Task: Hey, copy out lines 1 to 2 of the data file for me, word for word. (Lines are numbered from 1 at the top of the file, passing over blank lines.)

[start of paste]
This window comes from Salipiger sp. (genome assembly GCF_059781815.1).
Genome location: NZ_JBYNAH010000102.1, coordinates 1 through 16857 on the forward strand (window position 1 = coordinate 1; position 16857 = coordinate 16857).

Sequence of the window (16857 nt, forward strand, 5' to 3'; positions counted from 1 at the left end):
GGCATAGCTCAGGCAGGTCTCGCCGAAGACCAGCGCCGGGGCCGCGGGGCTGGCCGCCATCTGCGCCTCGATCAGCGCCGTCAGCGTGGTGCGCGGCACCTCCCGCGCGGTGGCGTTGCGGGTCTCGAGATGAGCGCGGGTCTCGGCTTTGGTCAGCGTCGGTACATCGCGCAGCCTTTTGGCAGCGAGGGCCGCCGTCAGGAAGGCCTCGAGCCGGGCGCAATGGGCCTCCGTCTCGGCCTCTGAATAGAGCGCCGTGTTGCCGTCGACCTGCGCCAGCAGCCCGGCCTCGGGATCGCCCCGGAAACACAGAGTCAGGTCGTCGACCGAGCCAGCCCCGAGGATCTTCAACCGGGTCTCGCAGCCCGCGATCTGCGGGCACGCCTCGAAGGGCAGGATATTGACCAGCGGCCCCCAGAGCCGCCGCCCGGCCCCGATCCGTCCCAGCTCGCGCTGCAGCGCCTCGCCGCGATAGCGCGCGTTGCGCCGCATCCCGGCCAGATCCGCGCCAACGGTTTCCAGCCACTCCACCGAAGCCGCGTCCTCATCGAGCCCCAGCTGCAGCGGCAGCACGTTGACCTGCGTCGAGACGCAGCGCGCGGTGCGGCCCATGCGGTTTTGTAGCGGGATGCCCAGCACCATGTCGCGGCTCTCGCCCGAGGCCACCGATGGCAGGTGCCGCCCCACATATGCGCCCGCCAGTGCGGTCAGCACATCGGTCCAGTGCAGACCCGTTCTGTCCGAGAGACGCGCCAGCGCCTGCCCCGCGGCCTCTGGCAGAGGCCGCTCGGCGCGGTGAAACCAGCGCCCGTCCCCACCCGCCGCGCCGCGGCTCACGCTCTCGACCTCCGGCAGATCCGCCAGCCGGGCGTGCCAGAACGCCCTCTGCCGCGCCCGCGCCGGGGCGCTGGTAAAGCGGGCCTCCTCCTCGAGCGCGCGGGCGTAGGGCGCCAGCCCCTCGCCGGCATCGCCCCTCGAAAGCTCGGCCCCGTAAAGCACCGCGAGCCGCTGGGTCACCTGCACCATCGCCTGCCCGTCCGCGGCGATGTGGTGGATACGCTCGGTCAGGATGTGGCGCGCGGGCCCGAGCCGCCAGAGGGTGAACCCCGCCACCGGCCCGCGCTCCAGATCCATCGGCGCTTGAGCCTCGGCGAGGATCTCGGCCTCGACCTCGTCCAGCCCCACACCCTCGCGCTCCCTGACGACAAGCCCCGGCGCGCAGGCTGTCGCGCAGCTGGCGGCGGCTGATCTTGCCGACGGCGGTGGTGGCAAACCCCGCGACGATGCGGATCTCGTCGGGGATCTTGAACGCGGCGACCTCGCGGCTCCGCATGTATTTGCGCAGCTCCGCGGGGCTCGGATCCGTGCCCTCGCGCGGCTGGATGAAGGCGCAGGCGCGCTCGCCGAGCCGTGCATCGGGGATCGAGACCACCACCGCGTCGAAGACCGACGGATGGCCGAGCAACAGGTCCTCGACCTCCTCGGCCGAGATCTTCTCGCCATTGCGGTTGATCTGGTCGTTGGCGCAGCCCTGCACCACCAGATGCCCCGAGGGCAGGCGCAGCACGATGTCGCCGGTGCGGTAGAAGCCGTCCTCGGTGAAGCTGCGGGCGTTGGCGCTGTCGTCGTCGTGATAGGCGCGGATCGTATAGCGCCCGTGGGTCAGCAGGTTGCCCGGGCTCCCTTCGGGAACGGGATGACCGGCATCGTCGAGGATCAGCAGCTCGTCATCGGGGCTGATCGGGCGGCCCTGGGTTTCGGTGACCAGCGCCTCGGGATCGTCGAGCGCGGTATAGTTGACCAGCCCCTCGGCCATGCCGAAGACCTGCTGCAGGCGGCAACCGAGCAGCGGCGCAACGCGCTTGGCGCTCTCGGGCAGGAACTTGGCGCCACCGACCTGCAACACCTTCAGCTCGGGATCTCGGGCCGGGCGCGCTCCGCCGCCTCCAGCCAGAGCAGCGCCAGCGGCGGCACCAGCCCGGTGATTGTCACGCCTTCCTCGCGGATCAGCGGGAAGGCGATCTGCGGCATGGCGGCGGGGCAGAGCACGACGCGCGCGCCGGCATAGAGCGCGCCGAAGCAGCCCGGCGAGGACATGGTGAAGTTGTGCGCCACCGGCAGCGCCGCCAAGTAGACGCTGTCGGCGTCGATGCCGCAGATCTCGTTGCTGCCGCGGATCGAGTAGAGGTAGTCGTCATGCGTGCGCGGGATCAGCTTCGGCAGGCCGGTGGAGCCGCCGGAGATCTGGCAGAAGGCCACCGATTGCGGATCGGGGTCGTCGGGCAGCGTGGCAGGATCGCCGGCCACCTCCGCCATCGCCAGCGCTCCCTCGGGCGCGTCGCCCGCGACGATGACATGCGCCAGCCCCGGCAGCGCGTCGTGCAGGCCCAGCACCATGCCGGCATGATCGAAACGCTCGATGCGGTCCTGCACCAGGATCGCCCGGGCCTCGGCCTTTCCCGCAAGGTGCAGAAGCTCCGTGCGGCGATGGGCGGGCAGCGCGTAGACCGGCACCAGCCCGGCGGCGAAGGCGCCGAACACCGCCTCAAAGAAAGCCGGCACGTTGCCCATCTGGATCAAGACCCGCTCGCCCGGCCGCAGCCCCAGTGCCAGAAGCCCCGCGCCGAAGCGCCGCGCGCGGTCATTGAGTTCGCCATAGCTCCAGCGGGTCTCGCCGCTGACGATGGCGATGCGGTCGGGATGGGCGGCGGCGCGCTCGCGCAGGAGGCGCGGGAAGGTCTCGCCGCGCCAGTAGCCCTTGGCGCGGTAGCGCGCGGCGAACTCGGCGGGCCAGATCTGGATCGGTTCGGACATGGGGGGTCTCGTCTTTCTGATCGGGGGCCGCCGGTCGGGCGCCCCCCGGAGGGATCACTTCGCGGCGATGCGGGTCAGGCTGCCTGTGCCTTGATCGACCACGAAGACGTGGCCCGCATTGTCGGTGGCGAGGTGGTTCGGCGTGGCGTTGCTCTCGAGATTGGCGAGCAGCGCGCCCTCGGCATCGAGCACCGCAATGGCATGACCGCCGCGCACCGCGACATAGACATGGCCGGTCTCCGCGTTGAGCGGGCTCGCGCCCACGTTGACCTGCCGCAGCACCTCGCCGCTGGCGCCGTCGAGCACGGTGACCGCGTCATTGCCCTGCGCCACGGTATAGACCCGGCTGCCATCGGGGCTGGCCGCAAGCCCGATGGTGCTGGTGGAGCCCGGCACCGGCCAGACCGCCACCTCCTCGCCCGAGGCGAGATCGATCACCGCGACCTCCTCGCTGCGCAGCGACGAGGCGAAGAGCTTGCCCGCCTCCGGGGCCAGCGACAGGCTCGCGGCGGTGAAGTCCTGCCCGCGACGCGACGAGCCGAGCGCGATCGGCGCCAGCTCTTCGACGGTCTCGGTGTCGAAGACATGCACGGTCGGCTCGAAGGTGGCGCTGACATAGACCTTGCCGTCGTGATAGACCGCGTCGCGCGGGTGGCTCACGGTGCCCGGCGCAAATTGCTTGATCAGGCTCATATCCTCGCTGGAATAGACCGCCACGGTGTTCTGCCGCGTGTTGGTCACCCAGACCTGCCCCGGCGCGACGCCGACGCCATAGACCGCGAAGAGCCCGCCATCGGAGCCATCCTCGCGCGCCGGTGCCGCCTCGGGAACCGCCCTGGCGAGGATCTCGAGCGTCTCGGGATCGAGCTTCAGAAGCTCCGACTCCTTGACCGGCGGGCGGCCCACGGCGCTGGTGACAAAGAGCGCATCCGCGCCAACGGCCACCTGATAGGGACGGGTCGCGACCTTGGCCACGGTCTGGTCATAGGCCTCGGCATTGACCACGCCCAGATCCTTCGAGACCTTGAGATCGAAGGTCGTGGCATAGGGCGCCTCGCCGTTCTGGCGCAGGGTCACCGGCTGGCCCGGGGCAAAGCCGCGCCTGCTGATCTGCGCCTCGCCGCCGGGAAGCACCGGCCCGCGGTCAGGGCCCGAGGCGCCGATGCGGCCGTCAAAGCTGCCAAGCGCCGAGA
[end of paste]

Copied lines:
This window comes from Salipiger sp. (genome assembly GCF_059781815.1).
Genome location: NZ_JBYNAH010000102.1, coordinates 1 through 16857 on the forward strand (window position 1 = coordinate 1; position 16857 = coordinate 16857).